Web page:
Liberia’s return to peace and stability is an achievement – a success – that must be credited to the tireless efforts of leaders of ECOWAS first and foremost, the scores of diplomats and mediators who sacrificed their time and personal happiness to ensure that the Liberian people have peace. I would be remiss if I did not single out the brave and courageous men and women of the armed forces of the troop-contributing countries from within West Africa and elsewhere, as well as the United Nations. Enormous human and material resources were put into the success story of Liberia.

Let me use this occasion to emphatically state that all the combined forces of the international community – both in material and human resources – would have achieved nothing had the Liberian people remained docile. The courage of the Liberian people to transcend war; their abiding faith in peace and stability through the negotiation and diplomatic process; and their preparedness to cooperate in reconciling their differences to save their nationhood, the example of the Women of Liberia -- these were the crux to the success story in Liberia.

It is our conviction that the Liberian experience of engagement, cooperation, and understanding is a lesson that is worth learning in future negotiating and peace-making exercises. For unless the people are willing to reconcile and work together, no expertise in negotiation and diplomacy, and no application of force can compel them to accept any peace terms. Anyone visiting Liberia today and seeing how the people are holding together, would never think those were the same people who fought pitch battles not so long ago. We have made our peace. The significance of women at the peace table cannot be over emphasized. That is one of the major lessons of the Liberian crisis among others.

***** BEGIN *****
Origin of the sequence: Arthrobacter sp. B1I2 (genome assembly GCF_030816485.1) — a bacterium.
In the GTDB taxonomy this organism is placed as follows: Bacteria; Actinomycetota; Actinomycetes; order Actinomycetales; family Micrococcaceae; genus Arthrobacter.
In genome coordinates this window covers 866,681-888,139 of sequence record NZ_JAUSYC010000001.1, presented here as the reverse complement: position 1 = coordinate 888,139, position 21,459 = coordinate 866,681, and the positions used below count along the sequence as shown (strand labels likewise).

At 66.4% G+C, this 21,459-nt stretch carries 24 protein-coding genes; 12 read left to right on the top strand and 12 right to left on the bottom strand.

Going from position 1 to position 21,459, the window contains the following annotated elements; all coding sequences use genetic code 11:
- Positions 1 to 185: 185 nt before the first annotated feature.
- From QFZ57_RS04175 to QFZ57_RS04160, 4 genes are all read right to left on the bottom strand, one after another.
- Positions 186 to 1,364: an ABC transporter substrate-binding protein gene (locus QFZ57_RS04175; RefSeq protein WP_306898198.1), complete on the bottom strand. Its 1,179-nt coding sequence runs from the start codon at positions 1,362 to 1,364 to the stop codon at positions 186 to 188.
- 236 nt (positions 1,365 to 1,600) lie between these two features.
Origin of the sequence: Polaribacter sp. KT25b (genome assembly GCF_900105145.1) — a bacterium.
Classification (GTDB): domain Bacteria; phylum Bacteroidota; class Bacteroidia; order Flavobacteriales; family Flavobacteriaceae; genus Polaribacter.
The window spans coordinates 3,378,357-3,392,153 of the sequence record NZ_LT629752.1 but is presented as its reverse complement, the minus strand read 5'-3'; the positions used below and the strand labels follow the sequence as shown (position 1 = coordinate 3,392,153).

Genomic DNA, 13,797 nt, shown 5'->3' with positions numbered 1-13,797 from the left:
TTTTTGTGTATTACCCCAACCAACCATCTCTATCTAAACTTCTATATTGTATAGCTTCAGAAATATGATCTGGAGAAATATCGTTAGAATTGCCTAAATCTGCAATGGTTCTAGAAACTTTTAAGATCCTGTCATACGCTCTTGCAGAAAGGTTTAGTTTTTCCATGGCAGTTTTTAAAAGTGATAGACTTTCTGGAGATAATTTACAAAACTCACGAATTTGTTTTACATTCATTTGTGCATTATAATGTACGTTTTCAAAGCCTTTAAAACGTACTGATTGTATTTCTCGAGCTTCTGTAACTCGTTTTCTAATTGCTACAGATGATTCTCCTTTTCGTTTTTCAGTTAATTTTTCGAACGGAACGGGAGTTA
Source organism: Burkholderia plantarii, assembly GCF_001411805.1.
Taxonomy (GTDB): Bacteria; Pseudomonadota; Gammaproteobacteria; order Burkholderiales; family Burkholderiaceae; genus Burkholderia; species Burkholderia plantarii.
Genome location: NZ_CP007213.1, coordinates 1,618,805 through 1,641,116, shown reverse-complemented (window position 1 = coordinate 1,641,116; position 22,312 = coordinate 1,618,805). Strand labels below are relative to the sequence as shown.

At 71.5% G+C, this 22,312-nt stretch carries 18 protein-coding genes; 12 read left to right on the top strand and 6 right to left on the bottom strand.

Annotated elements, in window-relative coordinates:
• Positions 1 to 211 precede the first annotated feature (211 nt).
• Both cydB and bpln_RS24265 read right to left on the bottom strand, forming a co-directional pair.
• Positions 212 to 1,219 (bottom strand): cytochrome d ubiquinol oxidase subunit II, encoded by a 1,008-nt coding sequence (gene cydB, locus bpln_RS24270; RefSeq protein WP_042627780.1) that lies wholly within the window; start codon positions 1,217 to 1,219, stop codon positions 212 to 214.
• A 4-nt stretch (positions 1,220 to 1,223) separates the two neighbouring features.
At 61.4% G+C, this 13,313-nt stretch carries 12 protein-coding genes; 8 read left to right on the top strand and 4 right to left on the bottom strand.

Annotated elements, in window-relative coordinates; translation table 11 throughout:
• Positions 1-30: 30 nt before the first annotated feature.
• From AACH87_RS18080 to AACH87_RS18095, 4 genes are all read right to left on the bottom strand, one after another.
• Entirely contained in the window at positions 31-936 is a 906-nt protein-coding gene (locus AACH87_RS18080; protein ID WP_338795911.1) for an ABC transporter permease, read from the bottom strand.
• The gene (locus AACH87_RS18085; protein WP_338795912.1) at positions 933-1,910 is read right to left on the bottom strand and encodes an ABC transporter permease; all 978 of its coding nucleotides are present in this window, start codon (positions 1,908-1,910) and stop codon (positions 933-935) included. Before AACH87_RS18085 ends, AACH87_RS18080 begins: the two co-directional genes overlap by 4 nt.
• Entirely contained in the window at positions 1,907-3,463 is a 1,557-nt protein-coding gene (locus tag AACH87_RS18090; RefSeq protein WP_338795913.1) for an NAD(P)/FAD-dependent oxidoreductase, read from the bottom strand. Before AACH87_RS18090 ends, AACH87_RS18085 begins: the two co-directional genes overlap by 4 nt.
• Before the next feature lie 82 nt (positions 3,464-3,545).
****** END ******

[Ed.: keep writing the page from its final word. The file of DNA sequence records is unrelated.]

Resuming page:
Another significant lesson is clearly that Women must be at the peace table. We cannot for example over emphasize the fact that the contribution of regional women peace networks such as MARWOPNET – The Mano River Union Women Peace Network were critical to achieving peace. Similar examples can be cited from other regions, I am sure. Therefore, we propose that more women be appointed by the UN Secretary General as Special Representative in mediation processes and that the SG appoints a Special Representative on UNSC 1325. This was in fact amongst the recommendations contained in the Monrovia Declaration that resulted from the recently held International Colloquium on Women’s Leadership, Economic Empowerment, International Peace and Security that was co-convened by President Johnson Sirleaf and President Hanolen of Finland in Liberia from 7-8 March.

Our post-war reconstruction is facing a serious challenge as a result of the global economic crisis. The global economic meltdown will affect major foreign-exchange earners, such as rubber, iron ore, and diamonds, while imposing constraint on imported commodities such as petroleum products, food, etc. Additionally, in the face of the global recession, multilateral and bilateral support to our reconstruction and development efforts will eventually suffer. This will definitely undermine our hard-won peace.

The Government of President Ellen Johnson Sirleaf remains committed to deliver social services to the people of Liberia, however challenging the existing reality. We will continue to call for international support to assist our efforts in providing the services our people have lacked for years. This is why we are grateful, and thankful, to countries and institutions that have waived our debts. We want to pay particular tribute to the Royal Norwegian Government for this. We call on those who have not done so to consider waiving the debt Liberia owes them, to enable us to start anew on the path of national development.